Meet with an attorney

  • This field is for validation purposes and should be left unchanged.

Property Division

Property division is something that will be applicable in every divorce. At The Farrish Law Firm, L.P.A., our property division lawyers understand just how complex this aspect of a divorce proceeding can be.

Kentucky courts state that property division in a divorce should be based on something called “equitable distribution,” also referred to as “common law.” This law states that property isn’t automatically assumed to be owned by both spouses during a marriage. Instead, property is divided based on what is fair. A key part of equitable distribution is that “fair” isn’t necessarily “equal.”

How does the law break down this distribution?

According to Kentucky Law (KRS 403.190), the court divides all marital property based on a few important factors:

  1. How much income both spouses possess
  2. The value of the property which each spouse will receive
  3. The duration of the marriage
  4. Whether either spouse is undergoing certain economic circumstances which may place him or her under financial strain

This Kentucky legislation doesn’t just apply to real estate properties during a divorce; “property” during a divorce procedure refers to many assets, such as:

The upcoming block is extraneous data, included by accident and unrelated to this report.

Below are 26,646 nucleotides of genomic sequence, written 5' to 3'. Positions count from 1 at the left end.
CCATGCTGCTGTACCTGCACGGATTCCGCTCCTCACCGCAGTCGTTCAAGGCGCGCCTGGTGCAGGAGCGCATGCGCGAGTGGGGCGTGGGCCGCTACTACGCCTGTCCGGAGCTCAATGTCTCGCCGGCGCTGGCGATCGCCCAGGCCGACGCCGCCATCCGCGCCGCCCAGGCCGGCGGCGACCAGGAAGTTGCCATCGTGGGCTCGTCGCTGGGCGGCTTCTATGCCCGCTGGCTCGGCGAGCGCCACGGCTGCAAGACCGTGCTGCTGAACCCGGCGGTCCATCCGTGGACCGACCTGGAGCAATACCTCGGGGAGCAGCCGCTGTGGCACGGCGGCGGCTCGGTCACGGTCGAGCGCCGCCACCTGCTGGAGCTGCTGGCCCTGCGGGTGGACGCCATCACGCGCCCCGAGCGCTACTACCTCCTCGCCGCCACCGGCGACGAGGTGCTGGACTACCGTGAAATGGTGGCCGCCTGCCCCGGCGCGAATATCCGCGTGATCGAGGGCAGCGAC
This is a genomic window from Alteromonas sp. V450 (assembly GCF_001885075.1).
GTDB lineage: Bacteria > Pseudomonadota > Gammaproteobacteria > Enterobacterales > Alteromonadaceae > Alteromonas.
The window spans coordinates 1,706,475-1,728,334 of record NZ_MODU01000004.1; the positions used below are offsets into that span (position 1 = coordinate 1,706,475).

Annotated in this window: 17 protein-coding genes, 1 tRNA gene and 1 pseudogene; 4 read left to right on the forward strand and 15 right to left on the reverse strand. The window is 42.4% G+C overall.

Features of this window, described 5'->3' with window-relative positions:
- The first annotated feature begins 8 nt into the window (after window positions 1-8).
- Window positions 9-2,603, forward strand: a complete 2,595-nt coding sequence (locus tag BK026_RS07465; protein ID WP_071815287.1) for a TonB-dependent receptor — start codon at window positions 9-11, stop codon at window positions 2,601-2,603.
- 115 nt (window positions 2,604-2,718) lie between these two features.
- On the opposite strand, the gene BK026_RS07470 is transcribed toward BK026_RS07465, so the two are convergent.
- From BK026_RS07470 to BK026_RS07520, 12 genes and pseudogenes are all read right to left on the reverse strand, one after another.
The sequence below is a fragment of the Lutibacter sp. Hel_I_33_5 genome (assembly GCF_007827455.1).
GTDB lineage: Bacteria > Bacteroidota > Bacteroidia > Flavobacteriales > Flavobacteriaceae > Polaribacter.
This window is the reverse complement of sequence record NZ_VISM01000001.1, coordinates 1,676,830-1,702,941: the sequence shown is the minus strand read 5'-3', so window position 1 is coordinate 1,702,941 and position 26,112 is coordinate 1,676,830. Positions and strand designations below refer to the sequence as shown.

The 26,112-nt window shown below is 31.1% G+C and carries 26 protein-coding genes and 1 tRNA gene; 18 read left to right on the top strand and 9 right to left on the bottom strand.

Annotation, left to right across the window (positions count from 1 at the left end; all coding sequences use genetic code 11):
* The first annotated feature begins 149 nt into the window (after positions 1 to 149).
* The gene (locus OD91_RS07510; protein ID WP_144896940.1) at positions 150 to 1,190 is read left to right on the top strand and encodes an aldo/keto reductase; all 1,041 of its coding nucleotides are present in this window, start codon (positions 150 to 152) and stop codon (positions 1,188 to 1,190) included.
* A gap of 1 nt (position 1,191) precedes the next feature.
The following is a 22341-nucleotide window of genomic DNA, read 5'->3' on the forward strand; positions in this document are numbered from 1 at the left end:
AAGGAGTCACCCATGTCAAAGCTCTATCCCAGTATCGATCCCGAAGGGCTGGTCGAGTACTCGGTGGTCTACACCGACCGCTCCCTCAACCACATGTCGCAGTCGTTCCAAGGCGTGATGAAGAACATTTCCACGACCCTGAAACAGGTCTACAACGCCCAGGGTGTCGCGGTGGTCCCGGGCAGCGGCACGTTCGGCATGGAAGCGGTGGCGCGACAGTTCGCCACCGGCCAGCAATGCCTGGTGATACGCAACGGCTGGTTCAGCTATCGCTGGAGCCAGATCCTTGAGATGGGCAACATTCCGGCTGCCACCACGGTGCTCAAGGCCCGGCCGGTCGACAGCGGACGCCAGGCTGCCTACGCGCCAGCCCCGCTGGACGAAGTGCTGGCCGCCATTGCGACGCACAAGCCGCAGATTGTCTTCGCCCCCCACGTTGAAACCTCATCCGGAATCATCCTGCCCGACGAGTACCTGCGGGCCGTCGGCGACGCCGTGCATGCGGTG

• Debts owed
  • Cash
  • Bank accounts
  • Retirement accounts
  • Personal items
  • Real estate property

The courts will decide on a fair division of all marital property, which is defined as the property acquired by either spouse before and during the marriage. There are five main exceptions for what is considered marital property:

  1. Property acquired by one spouse as a gift or inheritance, so long as there have been no substantial increases in value
  2. Property acquired in exchange for a property which was acquired by one spouse before the marriage
  3. Property acquired after a decree of separation
  4. Property which was explicitly excluded via a valid agreement prior to the marriage (such as a prenuptial agreement)
  5. Property which was acquired by one spouse prior to the marriage and increased in value during the marriage, as long as the other spouse did not play a role in this increase during the marriage

According to Kentucky law, a couple may solve the issue of property division through a separation agreement but this division is still subject to court approval. If the court rules that the division is unfair, a new division of property can be arranged.

If you and your spouse are getting a divorce, it’s important to have experienced divorce and property division attorneys advocating for you. The attorneys at The Farrish Law Firm, L.P.A. are familiar with the property division issues that Northern Kentucky couples often face during a divorce proceeding. For more information on how we can help you through your divorce case, contact us today.